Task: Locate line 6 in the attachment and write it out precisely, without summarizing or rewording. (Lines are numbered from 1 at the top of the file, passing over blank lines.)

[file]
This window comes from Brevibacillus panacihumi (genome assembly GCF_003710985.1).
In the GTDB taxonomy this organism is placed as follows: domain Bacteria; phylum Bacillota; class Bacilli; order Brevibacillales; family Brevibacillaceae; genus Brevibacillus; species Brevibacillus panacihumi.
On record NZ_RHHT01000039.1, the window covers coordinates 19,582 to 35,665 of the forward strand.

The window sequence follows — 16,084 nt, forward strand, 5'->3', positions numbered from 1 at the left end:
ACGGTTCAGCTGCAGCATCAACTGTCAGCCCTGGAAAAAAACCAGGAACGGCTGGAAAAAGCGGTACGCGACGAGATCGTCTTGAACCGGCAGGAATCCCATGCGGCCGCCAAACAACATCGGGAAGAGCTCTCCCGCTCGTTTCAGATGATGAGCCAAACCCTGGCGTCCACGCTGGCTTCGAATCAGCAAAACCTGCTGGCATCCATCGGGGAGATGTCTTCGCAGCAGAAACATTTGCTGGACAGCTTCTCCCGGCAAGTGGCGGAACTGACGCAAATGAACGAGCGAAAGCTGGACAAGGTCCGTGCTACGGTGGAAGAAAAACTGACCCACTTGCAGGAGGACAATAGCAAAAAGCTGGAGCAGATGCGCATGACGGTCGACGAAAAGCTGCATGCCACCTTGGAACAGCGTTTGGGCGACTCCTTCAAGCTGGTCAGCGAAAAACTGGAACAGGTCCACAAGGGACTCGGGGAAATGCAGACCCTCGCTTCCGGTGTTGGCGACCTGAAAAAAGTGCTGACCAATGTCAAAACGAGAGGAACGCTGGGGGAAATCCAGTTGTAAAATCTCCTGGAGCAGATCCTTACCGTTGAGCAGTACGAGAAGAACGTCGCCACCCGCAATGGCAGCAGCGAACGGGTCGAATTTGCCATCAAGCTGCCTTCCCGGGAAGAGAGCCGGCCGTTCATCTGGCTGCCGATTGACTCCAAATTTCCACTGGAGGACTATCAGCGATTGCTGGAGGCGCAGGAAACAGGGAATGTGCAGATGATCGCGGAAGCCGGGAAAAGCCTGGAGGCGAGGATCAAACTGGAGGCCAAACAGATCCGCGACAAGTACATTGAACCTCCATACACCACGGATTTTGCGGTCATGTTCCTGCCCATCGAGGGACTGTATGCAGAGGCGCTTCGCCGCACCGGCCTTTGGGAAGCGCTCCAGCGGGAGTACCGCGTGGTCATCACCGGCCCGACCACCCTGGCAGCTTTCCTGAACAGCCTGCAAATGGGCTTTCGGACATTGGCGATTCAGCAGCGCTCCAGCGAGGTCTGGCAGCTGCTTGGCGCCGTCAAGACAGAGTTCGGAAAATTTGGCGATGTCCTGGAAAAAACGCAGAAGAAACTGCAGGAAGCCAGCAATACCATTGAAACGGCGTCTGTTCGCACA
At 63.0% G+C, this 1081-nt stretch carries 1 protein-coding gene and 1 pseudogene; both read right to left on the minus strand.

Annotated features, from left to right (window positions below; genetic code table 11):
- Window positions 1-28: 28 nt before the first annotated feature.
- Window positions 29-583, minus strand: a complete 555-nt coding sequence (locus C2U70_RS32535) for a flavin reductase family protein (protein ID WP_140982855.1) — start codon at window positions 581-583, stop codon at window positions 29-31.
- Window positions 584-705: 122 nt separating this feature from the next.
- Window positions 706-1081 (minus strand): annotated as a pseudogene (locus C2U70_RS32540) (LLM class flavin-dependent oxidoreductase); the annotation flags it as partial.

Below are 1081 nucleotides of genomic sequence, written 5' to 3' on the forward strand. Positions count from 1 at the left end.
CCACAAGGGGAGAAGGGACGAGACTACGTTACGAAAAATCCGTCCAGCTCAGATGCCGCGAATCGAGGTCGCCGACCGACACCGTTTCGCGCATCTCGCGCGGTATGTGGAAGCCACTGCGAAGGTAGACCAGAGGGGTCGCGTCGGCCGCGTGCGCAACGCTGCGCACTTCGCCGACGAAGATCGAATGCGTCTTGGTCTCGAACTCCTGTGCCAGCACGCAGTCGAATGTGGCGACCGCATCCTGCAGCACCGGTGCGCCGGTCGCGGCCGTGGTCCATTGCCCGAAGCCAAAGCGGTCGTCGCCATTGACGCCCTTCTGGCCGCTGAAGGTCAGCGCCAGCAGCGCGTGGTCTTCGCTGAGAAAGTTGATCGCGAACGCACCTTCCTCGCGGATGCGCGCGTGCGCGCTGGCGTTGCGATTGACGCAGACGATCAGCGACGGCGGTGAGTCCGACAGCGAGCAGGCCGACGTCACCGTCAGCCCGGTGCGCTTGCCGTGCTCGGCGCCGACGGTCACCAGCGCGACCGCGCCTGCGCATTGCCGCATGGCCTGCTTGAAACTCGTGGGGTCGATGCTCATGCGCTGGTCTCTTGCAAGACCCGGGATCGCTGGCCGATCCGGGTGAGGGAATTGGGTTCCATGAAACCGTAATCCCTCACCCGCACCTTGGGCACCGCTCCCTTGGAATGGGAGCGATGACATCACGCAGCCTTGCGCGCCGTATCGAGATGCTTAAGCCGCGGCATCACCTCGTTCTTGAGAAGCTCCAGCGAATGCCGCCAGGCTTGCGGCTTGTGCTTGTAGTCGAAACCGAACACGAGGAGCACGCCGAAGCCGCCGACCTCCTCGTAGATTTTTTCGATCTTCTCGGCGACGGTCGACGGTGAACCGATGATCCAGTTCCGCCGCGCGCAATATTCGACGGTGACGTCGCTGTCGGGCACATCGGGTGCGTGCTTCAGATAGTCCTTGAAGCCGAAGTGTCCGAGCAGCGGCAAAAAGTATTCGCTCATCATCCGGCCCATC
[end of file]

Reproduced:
At 63.0% G+C, this 1081-nt stretch carries 1 protein-coding gene and 1 pseudogene; both read right to left on the minus strand.